Well, well, turns out John Kerry had to be good for something. I mean, he could be facing a tough reelection campaign with Curt Schilling being teased to run for his seat; might as well make it interesting, right?

Flip flop KerryOne of our readers (thanks Vincent) forwarded this to us:

Kerry to Question FCC Chairman Over Direct TV-Major League Baseball Deal

WASHINGTON, DC – Senator John Kerry said today that he intends to seek answers from the FCC about a pending DirectTV deal that could make it harder for baseball fans to watch their favorite teams. The issue centers on a plan to shift the “Extra Innings” baseball package to DirectTV as part of a $700 million exclusive deal. According to recent press reports, during the last five years, the Extra Innings package has been available to 75 million people. If the deal goes through, the baseball package will be available to the 15 million people who have DirectTV.

“I am opposed to anything that deprives people of reasonable choices. In this day and age, consumers should have more choices – not fewer. I’d like to know how this serves the public – a deal which will force fans to subscribe to DirectTV in order to tune in to their favorite players. A Red Sox fan ought to be able to watch their team without having to switch to DirectTV,” said Kerry.

The chairman of the Federal Communications Commission, Kevin Martin, is a witness at a hearing tomorrow of the Commerce, Science and Transportation Committee. Kerry is a member of the committee.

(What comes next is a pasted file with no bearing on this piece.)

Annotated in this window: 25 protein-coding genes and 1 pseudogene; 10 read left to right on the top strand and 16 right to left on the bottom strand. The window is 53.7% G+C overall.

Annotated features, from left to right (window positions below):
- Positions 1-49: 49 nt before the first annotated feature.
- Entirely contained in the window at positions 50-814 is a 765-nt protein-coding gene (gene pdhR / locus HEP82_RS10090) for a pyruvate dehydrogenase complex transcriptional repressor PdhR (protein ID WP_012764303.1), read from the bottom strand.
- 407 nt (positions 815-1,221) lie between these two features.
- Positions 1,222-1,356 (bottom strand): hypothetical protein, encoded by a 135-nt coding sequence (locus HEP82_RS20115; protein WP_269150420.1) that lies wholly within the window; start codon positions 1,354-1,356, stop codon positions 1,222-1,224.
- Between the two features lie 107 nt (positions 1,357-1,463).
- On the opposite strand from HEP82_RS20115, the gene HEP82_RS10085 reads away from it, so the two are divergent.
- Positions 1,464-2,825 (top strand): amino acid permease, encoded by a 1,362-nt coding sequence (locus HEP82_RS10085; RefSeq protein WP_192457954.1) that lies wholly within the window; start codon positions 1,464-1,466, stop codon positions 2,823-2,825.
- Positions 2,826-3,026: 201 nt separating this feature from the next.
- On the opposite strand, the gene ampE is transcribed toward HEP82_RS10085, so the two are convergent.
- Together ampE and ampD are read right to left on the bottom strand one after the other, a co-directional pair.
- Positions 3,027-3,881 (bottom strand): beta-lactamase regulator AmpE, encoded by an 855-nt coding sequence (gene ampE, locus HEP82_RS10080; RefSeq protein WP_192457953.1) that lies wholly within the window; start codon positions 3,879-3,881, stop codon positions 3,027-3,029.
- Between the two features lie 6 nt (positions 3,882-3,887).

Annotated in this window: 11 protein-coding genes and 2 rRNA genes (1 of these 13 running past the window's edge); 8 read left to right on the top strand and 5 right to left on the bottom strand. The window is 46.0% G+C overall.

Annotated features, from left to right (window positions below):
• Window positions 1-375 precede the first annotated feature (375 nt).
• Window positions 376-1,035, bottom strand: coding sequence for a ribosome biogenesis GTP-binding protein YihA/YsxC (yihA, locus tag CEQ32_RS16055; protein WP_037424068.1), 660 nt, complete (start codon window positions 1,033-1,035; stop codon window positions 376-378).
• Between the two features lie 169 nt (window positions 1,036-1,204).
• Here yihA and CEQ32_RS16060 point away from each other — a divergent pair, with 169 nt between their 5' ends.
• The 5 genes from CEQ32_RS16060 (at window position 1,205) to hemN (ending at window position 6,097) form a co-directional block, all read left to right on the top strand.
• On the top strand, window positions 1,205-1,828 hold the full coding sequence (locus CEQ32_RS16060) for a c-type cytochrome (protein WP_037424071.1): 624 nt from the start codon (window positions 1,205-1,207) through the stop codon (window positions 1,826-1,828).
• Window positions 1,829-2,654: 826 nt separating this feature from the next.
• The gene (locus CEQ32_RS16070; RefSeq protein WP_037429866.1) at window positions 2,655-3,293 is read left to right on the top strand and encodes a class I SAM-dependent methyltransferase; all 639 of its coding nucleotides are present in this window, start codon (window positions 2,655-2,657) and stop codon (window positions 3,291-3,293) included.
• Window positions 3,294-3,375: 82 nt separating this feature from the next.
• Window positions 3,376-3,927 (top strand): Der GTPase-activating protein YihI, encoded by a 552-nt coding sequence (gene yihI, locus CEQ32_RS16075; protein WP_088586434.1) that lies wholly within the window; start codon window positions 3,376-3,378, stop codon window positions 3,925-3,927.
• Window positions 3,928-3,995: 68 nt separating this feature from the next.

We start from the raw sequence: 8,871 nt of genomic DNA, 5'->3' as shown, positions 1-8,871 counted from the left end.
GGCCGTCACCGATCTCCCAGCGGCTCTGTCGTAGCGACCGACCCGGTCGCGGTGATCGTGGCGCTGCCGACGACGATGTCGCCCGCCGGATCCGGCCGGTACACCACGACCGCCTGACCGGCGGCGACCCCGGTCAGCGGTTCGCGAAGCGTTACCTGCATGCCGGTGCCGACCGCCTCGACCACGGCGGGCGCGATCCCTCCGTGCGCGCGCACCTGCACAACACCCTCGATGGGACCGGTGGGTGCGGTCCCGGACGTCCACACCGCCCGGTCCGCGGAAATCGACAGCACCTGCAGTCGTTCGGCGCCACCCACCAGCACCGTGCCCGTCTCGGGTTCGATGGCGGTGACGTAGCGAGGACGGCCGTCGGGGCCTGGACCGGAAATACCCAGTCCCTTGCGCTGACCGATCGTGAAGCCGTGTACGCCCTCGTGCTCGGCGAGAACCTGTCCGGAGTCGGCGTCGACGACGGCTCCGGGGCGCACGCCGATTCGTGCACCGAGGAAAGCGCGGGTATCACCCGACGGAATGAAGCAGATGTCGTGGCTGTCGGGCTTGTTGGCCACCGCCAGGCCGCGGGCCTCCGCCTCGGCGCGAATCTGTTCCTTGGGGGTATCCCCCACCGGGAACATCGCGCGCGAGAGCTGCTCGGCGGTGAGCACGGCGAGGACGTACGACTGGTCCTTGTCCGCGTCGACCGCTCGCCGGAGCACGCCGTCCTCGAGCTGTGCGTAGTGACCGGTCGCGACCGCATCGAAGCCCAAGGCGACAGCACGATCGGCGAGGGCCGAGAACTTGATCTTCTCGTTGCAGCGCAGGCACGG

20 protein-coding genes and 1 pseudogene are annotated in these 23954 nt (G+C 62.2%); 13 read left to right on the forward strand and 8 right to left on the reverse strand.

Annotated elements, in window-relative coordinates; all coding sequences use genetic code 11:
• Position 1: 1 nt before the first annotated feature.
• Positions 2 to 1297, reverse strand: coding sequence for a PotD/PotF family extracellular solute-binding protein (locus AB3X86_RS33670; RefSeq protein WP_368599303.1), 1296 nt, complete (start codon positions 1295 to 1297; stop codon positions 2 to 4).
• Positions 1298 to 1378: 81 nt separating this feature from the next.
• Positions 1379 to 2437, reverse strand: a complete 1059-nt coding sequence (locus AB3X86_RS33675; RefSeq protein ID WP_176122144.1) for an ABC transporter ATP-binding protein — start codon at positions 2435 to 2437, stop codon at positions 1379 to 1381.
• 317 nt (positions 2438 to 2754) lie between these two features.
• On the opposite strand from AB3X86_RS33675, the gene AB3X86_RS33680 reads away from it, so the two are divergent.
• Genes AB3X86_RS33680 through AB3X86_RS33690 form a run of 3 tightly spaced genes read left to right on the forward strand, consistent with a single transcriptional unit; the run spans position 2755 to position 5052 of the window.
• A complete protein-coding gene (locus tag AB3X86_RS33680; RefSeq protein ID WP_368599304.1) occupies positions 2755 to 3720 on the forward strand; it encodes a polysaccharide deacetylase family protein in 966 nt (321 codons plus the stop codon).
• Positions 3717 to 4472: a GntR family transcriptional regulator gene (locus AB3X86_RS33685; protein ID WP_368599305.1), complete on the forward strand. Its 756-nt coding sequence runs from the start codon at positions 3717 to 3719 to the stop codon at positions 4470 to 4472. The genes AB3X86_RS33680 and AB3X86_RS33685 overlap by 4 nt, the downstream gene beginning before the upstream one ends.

I’m not sure what good would come out of this, I mean, Kerry can be a bit of a douche, so, we’ll take it with a grain of salt. Even though, as far as Selig and the rest of his MLB New Media goons are concerned, we might as well be dead.

Note: The headline for this post was changed due to lameness – a result from hastily writing copy as one is leaving for brainstorming meeting at neighborhood pub.

One Response to “Sen. John Kerry toughens up on MLB; watches over shoulder for Schilling”

  1. Coley Ward says:

    I think the question that needs to be asked is, “Why does MLB have an obligation to ‘serve the public?'” After all, baseball is a business. Boxing doesn’t serve the public by putting all the good fights on pay per view. The NFL doesn’t serve the public by blacking out games that aren’t sold out. The NHL didn’t serve the public by moving its games to Versus. So why is baseball held to a higher standard?

    The answer is simple. Baseball has been allowed to opperate in violation of anti-trust laws for years. So legislators expect them to go the extra mile to not screw over fans, aka voters. You can bet that Kerry is going to mention the phrase “anti-trust violation” about a dozen times when he sits down with reps from the FCC and MLB.

    There’s a lot of reasons to be pissed at John Kerry, but I don’t think this is one of them. I think Kerry just has some free time on his hands, since he’s decided not to run for president, and he’s decided to hold Bud Selig’s ass to the fire. Thank god somebody’s doing it.

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